How to install Java
A guide to setting up Java
What is Java and why do I need it?
Java is a programming language that allows programs to be written that can then be run on more than one type of operating system. A program written in Java can run on Windows, UNIX, Linux etc. as long as there is a Java runtime environment installed.
Some of the programs on this website have been written in Java, so you will need to install the Java runtime environment in order to run them.
Where can I download Java?
You can download version 1.4 of Java from http://java.sun.com/j2se/1.4/download.html. If you want to be able to write your own Java programs that you can compile and run, then you must download the SDK (Software Developers Kit). If you just want to be able to run a Java program that has already been compiled, then you can get away with just downloading the JRE (Java Runtime Environment). Once you have decided which you need, download either the SDK or the JRE. Choose the download that is most suitable for your operating system.
Setting up Java
If you do not have Java installed already, follow the instructions provided with the download in order to install Java.
Once Java has been installed, you will be able to run Java program by running
java executable that was installed. You may find it convenient
to add the location of this file to your operating system's path variable, otherwise
you will need to explicitly refer to the absolute location of
Setting up the path
Windows 2000/XP users may set their path by right-clicking on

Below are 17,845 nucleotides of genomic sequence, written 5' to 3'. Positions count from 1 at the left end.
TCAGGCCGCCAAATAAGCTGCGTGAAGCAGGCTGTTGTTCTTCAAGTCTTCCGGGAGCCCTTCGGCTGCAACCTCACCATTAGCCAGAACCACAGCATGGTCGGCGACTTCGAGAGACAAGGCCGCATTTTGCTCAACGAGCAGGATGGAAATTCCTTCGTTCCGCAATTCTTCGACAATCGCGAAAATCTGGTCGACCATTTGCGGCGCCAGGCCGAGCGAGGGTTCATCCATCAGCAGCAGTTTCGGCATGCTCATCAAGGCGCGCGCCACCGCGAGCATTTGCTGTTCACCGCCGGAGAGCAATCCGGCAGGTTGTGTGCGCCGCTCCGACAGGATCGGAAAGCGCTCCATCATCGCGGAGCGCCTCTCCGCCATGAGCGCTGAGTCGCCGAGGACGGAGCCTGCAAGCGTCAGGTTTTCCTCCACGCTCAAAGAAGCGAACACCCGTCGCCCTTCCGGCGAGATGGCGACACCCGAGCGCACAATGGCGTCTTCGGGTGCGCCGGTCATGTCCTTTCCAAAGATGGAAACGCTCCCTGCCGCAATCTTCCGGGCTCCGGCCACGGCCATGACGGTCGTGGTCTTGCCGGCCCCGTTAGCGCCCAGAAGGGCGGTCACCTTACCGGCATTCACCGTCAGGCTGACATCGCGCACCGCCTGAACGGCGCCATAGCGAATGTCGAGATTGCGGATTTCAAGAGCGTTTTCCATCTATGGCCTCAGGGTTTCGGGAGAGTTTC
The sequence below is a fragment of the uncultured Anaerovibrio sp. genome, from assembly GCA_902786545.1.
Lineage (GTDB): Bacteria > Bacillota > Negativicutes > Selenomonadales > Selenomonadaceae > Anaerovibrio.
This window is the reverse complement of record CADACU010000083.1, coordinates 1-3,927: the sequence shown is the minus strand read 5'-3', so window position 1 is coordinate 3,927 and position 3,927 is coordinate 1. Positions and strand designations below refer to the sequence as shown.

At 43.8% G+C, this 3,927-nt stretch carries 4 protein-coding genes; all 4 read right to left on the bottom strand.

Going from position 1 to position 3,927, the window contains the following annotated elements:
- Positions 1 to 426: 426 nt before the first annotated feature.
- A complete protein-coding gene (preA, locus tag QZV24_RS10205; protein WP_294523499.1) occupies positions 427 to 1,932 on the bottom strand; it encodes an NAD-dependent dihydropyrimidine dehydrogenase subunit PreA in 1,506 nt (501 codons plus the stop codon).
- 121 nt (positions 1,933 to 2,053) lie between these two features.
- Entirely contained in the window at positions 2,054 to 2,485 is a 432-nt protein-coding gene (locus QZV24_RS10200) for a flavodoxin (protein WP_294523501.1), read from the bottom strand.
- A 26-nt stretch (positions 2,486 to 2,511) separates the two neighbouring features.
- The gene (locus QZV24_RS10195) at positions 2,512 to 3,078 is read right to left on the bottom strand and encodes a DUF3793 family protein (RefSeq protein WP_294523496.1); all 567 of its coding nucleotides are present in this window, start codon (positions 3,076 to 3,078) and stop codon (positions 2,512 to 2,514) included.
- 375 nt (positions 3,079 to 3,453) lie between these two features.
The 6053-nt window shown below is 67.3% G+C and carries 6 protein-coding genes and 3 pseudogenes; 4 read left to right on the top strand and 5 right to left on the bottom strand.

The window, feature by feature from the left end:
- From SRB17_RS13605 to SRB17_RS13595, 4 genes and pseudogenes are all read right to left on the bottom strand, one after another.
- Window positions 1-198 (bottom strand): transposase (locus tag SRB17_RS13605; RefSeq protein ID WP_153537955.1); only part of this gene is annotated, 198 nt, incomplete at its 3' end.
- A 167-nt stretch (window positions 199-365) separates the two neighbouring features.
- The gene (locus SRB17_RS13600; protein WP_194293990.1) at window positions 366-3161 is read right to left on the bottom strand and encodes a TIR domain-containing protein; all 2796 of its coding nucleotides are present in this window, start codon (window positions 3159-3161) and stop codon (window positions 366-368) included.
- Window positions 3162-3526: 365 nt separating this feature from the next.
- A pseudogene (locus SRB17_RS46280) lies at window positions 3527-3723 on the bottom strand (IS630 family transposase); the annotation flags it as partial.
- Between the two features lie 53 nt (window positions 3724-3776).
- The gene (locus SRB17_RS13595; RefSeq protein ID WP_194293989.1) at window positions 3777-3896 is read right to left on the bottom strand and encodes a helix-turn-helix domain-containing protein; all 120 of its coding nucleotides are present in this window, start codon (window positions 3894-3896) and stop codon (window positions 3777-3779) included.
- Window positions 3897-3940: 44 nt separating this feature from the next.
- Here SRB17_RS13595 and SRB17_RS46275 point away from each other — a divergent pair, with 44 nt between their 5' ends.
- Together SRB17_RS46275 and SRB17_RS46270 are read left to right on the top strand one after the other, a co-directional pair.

'My Computer' and selecting 'Properties'. Under the 'Advanced' tab, there
is a button that allows you to set the 'Environment variables'. Click on
this and alter the 'Path' variable so that it also contains the path to the
Java executable. For example, if you have installed Java in
c:\jdkand your path is currently set to
C:\WINDOWS\SYSTEM32, then you would change your path to read
When you open a new command prompt, it will reflect these changes and allow you to run java programs by typing "java". If you have installed the SDK, then you will also be able to run "javac" to compile stuff.
Windows 95/98/ME users may find that their path variable is stored
in a different place. Edit the
c:\autoexec.batfile and add the following line at the end:
(This also assumes that you have installed Java in c:\jdk)
Linux, UNIX, Solaris, FreeBSD users must set their PATH variable
to point to where the java binaries have been installed. Please refer
to your shell documentation if you have trouble doing this. For example,
if you use bash as your shell, then you would add the following line to
the end of your .bashrc:
Setting up the classpath
In addition to setting up the path, you also need to tell Java where to find
compiled class files at runtime. You will probably want to set the classpath
to include at least the current working directory (
The classpath can also contain other directories that may contain compiled class files. Note that if you are using classes that are contained inside a .jar file, you will need to specify the full path and name of this file in the classpath, rather than just the name of the directory it is contained within.
You may optionally download the Java documentation, which includes API pages that explain in good detail how each Java class can be used.
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Copyright Paul Mutton 2001-2010